SHANGHAI  KNIGHTS   - A  Narada   Film Review

    JACKIE CHAN as 
    Chong Wan, and  
    OWEN WILSON as    
    Roy Obannon
   
    JACKIE CHAN as 
     Chong Wan, and     
     FANN WONG as 
  	 Chon Lin
   
    JACKIE CHAN as 
     Chong Wan, and 
     DONNIE YEN as
     as Wu Chen
Shanghai Knights -  2003   - David Dobkin - Director  & Roger Birnbaum - Producer

  Being a sequel, SHANGHAI KNIGHTS already had two strikes against it.   Hollywood makes a sequel for only one reason - they thought they left money on the table, and they are frantically trying to return to the crime scene to clean up.  Entertainment never enters their minds.   On the other hand, Jackie Chan films are never bad.  This reviewer therefore felt sure that SHANGHAI KNIGHTS couldn't possibly be any worse than the original.
       Never underestimate Hollywood.  The tone of comedy had changed this time around, to something between campy and downright banal, and used some of the oldest gags in the motion picture industry -- some old Chaplin; --the revolving door gig, --people stuck out on the hands of Big Ben, and even some Keystone Cops antics with 'horseless carriages'. On top of this, Director Dobkin was straining way too hard to convince us that this was the closest-of-close "Buddy Pic" - as buddy pics go, this film's cringe-factor was equal to that of "Batman & Robin".
       And was there little less spring in Jackie's step?  A greater use of stunt doubles?  More 'action' special effects?  Jackie will be 50 next year, so we can't hold this one against him personally, but if we are going in for SFX, lets do it with class.  To express myself with some semblance of control, in addition to the worst SFX I've seen in a decade, the film had probably the cheeziest scenery backdrops ever to appear in a moving picture - the '1890's London' backdrop looked like it was done for a school play with poster paints and a toothbrush - it was that bad.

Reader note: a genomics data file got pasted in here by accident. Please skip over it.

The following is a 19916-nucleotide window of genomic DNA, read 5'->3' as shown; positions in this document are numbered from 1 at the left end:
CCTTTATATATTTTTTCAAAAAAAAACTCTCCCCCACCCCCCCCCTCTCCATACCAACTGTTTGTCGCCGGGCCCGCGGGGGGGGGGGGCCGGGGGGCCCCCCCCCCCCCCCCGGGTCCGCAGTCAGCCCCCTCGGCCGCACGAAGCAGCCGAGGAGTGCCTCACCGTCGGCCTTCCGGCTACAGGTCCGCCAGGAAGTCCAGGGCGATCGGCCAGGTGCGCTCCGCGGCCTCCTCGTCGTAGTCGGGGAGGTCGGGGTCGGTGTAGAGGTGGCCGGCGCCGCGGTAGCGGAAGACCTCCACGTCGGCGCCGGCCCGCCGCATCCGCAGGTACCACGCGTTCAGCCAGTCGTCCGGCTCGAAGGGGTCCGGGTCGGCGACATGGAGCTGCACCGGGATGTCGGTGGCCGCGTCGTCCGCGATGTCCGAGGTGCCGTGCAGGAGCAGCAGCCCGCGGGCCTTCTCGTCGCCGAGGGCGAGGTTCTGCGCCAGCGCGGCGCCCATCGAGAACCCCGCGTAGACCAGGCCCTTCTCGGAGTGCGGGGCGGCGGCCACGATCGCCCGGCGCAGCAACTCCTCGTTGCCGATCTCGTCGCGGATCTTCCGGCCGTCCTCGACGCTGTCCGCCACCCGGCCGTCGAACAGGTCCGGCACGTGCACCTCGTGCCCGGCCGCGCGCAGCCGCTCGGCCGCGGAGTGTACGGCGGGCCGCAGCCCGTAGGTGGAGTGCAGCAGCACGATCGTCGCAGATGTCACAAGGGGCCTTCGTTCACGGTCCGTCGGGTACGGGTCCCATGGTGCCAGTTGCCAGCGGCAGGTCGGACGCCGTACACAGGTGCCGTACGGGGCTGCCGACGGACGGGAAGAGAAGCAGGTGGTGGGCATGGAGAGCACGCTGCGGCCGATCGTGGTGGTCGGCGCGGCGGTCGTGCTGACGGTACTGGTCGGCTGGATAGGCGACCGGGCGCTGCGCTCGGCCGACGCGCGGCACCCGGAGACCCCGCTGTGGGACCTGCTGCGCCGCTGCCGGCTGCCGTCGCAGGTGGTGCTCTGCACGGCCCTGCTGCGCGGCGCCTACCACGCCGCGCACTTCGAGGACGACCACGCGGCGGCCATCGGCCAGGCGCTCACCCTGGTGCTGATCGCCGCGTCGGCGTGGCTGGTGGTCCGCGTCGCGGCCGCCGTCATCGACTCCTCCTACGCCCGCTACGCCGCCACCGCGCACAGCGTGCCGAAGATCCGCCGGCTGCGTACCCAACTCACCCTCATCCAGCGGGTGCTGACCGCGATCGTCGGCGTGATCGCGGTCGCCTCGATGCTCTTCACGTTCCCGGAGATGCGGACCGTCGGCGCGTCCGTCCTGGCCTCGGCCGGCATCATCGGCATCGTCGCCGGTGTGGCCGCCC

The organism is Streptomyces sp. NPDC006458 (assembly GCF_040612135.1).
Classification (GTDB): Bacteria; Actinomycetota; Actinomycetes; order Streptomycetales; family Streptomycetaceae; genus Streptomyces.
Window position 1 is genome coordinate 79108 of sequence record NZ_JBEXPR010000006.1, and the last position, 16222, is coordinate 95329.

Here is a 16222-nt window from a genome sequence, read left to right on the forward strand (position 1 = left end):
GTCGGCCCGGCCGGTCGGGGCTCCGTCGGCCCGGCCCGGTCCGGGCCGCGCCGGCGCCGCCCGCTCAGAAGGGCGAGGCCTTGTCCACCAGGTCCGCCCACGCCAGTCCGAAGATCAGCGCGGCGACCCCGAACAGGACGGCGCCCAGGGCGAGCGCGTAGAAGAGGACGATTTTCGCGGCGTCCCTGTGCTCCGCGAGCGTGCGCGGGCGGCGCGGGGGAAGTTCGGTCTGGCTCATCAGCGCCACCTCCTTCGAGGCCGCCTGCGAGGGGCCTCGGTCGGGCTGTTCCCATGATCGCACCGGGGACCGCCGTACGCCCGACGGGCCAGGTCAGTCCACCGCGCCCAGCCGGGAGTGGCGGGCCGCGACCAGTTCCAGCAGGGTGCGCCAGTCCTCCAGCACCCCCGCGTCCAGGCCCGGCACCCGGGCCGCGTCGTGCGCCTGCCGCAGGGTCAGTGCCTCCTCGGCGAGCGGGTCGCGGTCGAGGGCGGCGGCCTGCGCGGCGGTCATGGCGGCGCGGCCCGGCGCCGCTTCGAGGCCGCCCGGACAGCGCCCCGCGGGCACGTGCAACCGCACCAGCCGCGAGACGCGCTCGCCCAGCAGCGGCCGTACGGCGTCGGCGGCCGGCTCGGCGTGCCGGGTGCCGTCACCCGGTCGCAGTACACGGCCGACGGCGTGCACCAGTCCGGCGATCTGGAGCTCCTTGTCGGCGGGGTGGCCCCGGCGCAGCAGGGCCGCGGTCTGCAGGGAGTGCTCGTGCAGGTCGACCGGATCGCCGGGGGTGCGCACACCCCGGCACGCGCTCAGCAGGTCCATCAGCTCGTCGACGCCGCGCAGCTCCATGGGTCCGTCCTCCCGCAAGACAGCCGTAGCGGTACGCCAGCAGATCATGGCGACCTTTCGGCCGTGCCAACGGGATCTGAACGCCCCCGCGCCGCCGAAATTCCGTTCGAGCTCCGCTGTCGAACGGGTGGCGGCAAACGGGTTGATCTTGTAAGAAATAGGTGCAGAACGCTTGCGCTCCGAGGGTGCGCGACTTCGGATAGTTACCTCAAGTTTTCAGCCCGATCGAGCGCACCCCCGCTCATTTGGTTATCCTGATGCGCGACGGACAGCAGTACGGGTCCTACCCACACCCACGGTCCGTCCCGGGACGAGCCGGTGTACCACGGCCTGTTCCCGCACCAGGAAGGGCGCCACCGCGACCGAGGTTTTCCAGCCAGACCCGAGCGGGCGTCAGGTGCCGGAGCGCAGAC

In a sort of reverse-divining process available to those of us who never miss a Jackie Chan film, an observation of the out-takes at the end of each film is a sure indication of the time and care that went into its making.  To be honest, the out-takes from SHANGHAI KNIGHTS left us straining, wishing we could find a little something to laugh at.  One suspects this film was done on the slimmest shoe-string.  This is not a film Jackie will want to include on his resume.
      Enduring Line or Phrase:  "That's the most romantic thing a woman has ever said to me."

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